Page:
The worst birthday
| July 7, 2021 8:15 AM
A classic G. George Ostrom column from July 2009...
Some birthdays can never be forgotten…others never recalled. First Wife Iris gave a big party last year, so I can remember that one pretty well. Since then when people ask, “How are you doing George?” it’s been fun to say, “Very good -- for a guy over eighty.” Their replies are usually nice, “Oh! You don’t look eighty,” or some other thoughtful falsehood.
Most memorable birthday for me was number 70 in 1998 with a large crowd at the Outlaw Inn, lots of laughs, kindness and recognition. Others include the awesome four-mile transit of goat ledge across Glacier’s towering Ptarmigan Wall led by Dr. Gordon Edwards for the 58th, followed by magnificent climb up the Iceberg Wall with Doc for 61st, and 69th birthday party on top of Mt. Pollock.
Do not recall anything about a few birthdays, especially in the Army; however, can recall the worst one ever.
Until Iris Ann began straightening me out in 1958, I was living rather close to the edge. Take 1952! Fellow parachutists and some girls from the Missoula Nursing School persuaded me to have “a few birthday beers” even though I was on top of the smokejumper “next out” roster. The worst happened. Got back to the barracks late to find my name led a list to jump in the Salmon River wilderness at sunrise. Couple hours sleep did not solve my problem, but I did manage to get on a jumpsuit with a buddy’s help, strap on parachutes and climb into a dark rear corner of a C-47.
The flight was hell; rough air, circling the fire, flying alongside cliffs and banking around in a big canyon…no fun for a guy with an upset stomach and splitting headache. Being fireboss, I had to be first out. At last the spotter motioned to “stand up-hook up,” and get in the door. As we banked into the “drop-run” he pointed down at swirling smoke, rocks, blurry treed side hills, and asked if I was satisfied with the jump-spot. I nodded “Yes,” with no idea of where I was supposed to land. Just wanted out of that pitching plane.
The 90-mile-an-hour opening shock made me urp in the steel mesh mask so got that unfastened to clear my eyes and look for a spot to hit without breaking something. The spotter had let me out far enough upwind to land in tall brush near the fire. That’s where I tried to steer, but got sick again. Next thing I knew I was crashing through tree tops, breaking limbs and coming to a screeching halt. Tried to see, praying I wasn’t hung up 100 feet in some old ponderosa pine. With eyes finally wiped clear again, made out ground two feet below my boots. Cracked the harness release and collapsed on solid earth. Somebody was lookin’ out for me.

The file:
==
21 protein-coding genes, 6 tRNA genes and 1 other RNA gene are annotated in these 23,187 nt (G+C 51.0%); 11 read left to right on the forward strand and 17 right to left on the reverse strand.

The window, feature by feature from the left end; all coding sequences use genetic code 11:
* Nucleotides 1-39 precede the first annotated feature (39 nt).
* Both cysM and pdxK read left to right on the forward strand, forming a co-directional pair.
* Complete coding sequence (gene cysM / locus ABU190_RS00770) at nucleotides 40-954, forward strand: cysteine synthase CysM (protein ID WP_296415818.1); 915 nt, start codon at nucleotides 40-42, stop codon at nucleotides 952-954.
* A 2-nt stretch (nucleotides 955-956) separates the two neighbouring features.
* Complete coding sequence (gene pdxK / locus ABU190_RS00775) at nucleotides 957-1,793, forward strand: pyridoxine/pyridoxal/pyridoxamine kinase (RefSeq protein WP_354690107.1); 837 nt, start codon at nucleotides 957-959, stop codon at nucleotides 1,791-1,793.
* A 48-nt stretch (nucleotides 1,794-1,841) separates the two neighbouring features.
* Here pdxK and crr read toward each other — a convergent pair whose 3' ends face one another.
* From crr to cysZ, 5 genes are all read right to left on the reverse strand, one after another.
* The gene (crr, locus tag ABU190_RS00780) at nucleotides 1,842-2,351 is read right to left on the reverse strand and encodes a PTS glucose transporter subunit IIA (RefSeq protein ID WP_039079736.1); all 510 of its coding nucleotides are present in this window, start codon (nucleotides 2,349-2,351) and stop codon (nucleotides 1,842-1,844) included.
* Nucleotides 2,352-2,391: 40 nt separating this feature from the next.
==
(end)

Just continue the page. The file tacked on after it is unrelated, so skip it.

Struggled to a small nearby clearing and laid out orange streamers for other jumpers. The fire wasn’t big but throwing a lot of smoke from old ground fuel. Other than a bad birthday headache, this was my lucky day. A noisy little stream was running in a gully around the west side of the burning area, a natural barrier.
The next two crew members landed near my parachute and quickly joined me. One said, “The spotter is madder than hell, Ostrom. He wanted you to go into that clearing 100 yards from here, where he dropped our gear.”
“I’ll tell ya boys, I never hit the ground in this country if I can help it, too many rocks. The best landing in the Salmon is a stand of small trees like those I picked. That guy has probably never jumped down here. You guys get the tools and bring ‘em over while I do some scouting. We’re going to get a line around this thing, then dam the creek above the fire and do a little irrigating.”
The five remaining jumpers made it into the trees near my chute. They thought I had picked an excellent spot. Within two hours we were getting things under control; but it wasn’t easy for me. Made myself swear and suffer for stupidity, working hard against the smoke and flames, under blazing sun.
Not planning anything that dumb this July.
Note: George will turn 93 on July 24th of this year.